And the overall trade deficit is still significant — $43.7 trillion.

Taken for a rideSaudi women are a captive market for Uber and Careem
Unemployment

Taken for a rideSaudi women are a captive market for Uber and Careem

Taken for a rideSaudi women are a captive market for Uber and Careem.
NASHMIAH Alenzy, a doctor in Saudi Arabia’s conservative Qassim region, uses ride-hailing apps at least two or three times a week, and sometimes every day, to get to work or to run errands.
Barred from driving in a country with non-existent public transport, Saudi women are a profitable prospect for ride-hailing companies.
Careem, a firm valued at $1bn that is based in Dubai and operates across the Middle East, north Africa and South Asia, set up shop in 2013.
Uber followed in 2014.
Both firms are directly backed by the Saudi state.
Both help (male) participation in the gig economy, in line with an aim to push more Saudis into the private sector, which is currently dominated by expatriates.
Around two-thirds of those in work are employed in the cushy public sector.
Ride-hailing services also help with the government’s stated aim of boosting women’s labour-market activity.
The state ensures that women are dependent on men to get around, says Hatoon al Fassi, an academic, and is now profiting from that dependence.

Jobs Report: This Is What Full Employment Looks Like
Unemployment

Jobs Report: This Is What Full Employment Looks Like

Jobs Report: This Is What Full Employment Looks Like.
But the string of disappointments is likely to come to a halt in the Labor Department’s April jobs report.
That marked only the sixth time in the past five years in which fewer than 100,000 net jobs were added in a given month.
For instance, only 43,000 jobs were added last May, at the time fanning fears of a hiring slowdown.
Similar trends followed disappointing monthly reports for March 2015 and December 2013.
The last time fewer than 100,000 jobs were added in back-to-back months was six-and-a-half years ago, early in the recovery.
And LinkedIn’s own employment report showed April was the best month for hiring since June 2015.
In 2014, the economy added an average of 250,000 jobs a month.
That average slipped to 226,000 in 2015, 187,000 last year and 178,000 through the first three months of this year.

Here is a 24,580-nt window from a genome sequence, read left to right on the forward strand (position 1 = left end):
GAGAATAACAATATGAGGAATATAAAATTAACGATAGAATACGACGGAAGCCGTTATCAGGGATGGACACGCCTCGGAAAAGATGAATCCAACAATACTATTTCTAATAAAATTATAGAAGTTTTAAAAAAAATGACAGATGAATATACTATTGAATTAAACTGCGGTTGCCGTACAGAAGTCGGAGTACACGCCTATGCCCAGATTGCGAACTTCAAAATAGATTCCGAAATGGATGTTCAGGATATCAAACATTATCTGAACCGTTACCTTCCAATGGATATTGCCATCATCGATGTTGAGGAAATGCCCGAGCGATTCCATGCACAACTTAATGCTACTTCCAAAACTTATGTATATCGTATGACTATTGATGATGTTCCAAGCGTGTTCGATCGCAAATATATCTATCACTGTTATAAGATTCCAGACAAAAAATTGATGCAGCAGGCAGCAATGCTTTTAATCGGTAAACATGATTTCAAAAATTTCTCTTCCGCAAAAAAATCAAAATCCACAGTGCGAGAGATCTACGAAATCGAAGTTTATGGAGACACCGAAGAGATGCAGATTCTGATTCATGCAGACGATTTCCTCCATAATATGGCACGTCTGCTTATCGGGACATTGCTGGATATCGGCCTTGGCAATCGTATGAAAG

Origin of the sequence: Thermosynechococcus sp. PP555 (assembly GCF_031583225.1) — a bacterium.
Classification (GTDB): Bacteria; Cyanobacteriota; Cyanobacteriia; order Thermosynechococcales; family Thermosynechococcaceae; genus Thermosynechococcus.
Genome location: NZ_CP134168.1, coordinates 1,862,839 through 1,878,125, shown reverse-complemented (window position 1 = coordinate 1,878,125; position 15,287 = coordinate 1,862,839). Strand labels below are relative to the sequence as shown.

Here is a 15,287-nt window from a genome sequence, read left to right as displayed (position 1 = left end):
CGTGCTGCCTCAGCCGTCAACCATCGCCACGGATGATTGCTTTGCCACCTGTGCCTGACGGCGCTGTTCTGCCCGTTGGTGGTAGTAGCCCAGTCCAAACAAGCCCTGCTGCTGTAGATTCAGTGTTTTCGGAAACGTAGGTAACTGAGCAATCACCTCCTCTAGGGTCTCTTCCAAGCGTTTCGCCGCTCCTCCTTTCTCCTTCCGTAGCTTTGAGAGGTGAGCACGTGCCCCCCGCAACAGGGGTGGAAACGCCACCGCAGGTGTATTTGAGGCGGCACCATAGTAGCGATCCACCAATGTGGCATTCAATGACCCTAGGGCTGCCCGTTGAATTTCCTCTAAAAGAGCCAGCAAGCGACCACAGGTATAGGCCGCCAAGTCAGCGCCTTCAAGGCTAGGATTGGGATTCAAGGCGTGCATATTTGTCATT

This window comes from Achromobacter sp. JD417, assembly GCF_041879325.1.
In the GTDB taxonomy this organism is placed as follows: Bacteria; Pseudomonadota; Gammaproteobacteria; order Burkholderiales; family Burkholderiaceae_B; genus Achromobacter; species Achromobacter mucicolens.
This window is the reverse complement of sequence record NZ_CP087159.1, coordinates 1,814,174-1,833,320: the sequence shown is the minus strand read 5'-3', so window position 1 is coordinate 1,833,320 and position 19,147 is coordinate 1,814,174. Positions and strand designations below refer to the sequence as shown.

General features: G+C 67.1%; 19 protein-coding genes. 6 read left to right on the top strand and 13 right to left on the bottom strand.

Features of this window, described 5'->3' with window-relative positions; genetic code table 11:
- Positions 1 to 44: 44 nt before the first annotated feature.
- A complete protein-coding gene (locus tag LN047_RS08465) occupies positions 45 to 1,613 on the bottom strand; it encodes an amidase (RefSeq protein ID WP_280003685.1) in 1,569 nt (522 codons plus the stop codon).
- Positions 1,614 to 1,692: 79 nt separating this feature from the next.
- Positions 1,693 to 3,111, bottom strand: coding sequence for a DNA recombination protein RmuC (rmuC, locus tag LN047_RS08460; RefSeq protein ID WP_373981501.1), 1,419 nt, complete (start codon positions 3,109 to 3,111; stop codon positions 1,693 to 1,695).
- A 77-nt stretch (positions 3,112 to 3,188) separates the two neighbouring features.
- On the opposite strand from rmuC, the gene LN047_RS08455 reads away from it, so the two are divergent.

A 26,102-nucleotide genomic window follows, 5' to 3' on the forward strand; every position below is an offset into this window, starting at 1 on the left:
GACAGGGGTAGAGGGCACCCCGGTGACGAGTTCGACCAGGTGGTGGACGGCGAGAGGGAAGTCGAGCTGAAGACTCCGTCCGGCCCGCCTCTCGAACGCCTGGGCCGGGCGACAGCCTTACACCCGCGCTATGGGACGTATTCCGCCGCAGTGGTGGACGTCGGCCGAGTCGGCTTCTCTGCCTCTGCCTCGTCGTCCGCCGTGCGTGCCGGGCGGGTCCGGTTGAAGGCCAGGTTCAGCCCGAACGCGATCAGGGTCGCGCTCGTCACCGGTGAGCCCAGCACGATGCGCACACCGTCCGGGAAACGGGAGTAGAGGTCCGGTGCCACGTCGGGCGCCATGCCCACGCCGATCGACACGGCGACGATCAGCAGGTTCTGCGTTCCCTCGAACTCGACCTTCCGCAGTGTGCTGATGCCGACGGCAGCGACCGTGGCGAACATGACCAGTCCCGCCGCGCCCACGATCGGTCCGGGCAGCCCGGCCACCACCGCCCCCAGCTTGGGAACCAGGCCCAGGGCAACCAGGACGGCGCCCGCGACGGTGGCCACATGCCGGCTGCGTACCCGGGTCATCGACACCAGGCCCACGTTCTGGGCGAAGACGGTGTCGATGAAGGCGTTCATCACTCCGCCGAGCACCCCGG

If the first-quarter average of 178,000 monthly gains is maintained over the next 12 months, the unemployment rate would fall to 4.1%, the lowest since December 2000.

BOND REPORT: 10-year Treasury Yield Hit A 3-week High
Unemployment

BOND REPORT: 10-year Treasury Yield Hit A 3-week High

BOND REPORT: 10-year Treasury Yield Hit A 3-week High.
Congress passes to repeal-and-replace Obamacare Treasury prices fell Thursday, allowing yields to extend their rise to two days, ahead of a closely watched reading of employment set to be released Friday.
The yield on the 10-year note moved up 4.5 basis points to 2.354%, the highest level since April 10, according to Dow Jones data.
The yield rise comes after the Federal Reserve’s policy-setting committee on Wednesday signaled plans to lift rates at least twice more in 2017 were undeterred by a spate of weak economic reports.
Traders said investors continue to sell government paper 24 hours after the Fed’s decision to keep rates unchanged, while reaffirming its intention to normalize monetary policy, including lifting rates off ultralow levels and shrinking its $4.5 trillion balance sheet.
The market will be intently anticipating a reading of the health of U.S. employment, when the Labor Department releases its nonfarm-payrolls report early Friday.
Particular attention will be paid to wage growth, which traders look at to gauge inflation expectations.
A reading of initial-jobless claims, a measure of how many new individuals file to receive state unemployment benefits, released on Thursday slipped 19,000 to notch 238,000 claims (http://www.marketwatch.com/story/us-jobless-claims-fall-sharply-in-latest-week-2017-05-04) for the week ended April 29, suggesting the job market remains strong.
Treasury yields continued their ascent after the spate of data releases.